AARP older workers

An AARP report released in January 2021 said data from 1983 to 2016 found that higher minimum wages increased earnings and encouraged some people ages 62 to 70 to keep working.

About half the Coloradans older than 50 who responded to a new survey said they are looking for work because of the pandemic.

About half of those looking for a job are interested in changing their line of work.

That tracks, as unemployment for older workers across the country nearly doubled from February last year to this year, according to the ageism-fighting nonprofit Changing the Narrative, a Colorado-based campaign against ageism in the workplace.

While many workers have felt the impacts COVID-19 has had on the economy, those getting close to retirement have felt it more, the survey suggests.

More than 1,200 Coloradans from 60 of the state's 64 counties responded. More details are available by clicking here.

“Our intent is that this report will be used to help inform programming and shape policies designed to assist people age 50-plus gain access to meaningful work that fully uses their talents and abilities,” Janine Vanderburg, director of Changing the Narrative, said in a statement Tuesday morning. “As the economy begins to return to normal, people will be seeking work and needing resources to do so.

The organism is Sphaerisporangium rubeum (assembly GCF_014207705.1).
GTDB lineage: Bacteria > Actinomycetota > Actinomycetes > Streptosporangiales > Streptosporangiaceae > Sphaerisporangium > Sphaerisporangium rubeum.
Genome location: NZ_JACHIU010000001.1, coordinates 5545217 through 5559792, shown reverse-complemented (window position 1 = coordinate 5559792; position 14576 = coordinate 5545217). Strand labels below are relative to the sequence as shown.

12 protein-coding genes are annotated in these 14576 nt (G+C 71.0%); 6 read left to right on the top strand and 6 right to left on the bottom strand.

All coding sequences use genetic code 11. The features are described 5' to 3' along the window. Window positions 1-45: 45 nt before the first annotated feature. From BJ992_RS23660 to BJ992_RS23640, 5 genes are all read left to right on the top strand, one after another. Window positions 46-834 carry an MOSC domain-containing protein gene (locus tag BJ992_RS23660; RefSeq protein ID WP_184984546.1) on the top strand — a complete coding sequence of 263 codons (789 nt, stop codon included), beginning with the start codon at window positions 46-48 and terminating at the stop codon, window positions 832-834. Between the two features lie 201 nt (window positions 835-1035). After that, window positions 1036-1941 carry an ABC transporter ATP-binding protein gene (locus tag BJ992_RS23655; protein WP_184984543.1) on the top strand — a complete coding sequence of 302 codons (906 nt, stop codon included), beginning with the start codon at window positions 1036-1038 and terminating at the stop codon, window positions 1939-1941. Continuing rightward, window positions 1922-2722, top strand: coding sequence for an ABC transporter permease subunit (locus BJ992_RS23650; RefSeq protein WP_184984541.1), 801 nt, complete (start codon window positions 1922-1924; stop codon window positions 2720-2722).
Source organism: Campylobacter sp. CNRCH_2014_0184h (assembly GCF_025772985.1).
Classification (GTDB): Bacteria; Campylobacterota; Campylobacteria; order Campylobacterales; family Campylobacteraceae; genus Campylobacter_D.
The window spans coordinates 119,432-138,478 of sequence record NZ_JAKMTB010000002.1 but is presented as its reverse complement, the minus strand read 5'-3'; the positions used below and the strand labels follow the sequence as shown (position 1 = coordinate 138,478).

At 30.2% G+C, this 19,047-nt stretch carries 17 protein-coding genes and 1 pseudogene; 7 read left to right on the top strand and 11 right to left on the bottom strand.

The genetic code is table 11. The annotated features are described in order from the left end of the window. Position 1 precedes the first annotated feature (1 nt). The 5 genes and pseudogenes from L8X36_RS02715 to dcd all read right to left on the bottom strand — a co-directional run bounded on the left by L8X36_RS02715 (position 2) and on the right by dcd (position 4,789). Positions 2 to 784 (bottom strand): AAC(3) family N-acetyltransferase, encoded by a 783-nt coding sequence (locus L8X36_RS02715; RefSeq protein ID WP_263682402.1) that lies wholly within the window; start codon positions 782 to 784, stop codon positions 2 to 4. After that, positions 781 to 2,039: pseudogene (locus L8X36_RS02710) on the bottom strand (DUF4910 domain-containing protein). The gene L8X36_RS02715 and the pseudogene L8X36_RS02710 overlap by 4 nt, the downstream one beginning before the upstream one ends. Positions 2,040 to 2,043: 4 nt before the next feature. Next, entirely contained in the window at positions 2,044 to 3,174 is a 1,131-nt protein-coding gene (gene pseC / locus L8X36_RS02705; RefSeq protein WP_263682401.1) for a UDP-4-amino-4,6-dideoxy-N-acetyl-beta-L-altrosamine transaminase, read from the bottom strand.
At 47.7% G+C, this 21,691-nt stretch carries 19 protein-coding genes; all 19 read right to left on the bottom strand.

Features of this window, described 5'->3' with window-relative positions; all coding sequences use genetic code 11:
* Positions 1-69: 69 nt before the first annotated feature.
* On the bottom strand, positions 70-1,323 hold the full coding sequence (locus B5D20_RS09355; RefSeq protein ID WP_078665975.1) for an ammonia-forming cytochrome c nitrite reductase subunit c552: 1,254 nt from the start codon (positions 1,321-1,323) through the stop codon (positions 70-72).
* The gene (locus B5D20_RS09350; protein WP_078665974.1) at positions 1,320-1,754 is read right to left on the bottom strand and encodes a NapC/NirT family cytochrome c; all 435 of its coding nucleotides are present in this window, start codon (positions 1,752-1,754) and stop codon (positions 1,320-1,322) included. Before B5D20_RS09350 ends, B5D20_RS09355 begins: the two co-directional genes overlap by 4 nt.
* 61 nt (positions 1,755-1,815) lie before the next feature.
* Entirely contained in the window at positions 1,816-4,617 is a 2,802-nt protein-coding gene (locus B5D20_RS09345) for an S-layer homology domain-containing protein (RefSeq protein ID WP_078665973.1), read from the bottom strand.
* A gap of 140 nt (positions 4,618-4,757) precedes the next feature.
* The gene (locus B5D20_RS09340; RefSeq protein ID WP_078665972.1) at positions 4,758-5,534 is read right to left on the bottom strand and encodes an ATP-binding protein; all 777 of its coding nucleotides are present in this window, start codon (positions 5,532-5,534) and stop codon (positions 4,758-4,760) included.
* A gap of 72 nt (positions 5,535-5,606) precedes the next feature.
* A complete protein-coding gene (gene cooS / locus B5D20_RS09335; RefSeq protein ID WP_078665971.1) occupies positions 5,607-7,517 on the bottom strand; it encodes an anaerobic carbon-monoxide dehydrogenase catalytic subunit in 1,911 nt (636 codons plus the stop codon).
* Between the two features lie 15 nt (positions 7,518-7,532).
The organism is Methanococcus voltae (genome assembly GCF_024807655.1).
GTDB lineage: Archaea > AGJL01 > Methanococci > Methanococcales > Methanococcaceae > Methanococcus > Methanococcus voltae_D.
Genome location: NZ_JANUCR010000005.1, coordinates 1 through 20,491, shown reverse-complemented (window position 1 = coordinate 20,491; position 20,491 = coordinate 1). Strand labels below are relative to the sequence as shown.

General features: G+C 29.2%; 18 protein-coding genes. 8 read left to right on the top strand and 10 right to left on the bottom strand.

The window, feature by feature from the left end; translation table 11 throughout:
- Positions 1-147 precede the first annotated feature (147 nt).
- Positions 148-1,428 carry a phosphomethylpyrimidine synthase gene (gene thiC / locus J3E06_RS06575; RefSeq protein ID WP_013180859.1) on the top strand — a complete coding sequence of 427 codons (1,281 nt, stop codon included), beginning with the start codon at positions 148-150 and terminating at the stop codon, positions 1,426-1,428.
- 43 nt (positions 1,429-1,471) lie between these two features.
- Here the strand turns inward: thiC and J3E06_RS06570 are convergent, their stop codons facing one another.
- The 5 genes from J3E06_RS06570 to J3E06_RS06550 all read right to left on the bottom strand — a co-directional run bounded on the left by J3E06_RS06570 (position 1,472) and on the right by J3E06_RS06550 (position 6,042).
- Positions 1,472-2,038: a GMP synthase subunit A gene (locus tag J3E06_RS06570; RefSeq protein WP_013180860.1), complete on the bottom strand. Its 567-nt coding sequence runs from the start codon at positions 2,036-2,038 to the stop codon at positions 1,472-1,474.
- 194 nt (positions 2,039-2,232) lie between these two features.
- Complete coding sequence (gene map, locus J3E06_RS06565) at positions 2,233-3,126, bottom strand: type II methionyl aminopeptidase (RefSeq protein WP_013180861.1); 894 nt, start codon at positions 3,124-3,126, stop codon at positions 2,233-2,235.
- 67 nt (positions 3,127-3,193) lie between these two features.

"Now that we better understand the common characteristics, experiences and needs of adults age 50+ impacted by COVID-19, we can inform employers, the state, local counties, workforce development centers and nonprofits as they design solutions and programs that will help people age 50+ get back to work, benefitting older adults, employers and Colorado’s economy."

She said the survey information could help inform decisions to make a difference against workplace discrimination affecting older workers.

Survey takers said they hope to stay on the job to cover their daily bills (78%), boost retirement savings (76%), have purpose through work (74%) and maintain “security against uncertainty” (70%).

The trend is one policymakers should be watching, Vanderburg said.

"Given the demographic shifts of declining birthrates and extended life spans, employers will need and want to tap the talent and expertise of every generation,” she stated. “We have an opportunity as a state to lead in re-envisioning what the workforce and our talent pipelines can look like to strengthen our economy now and into the future.”

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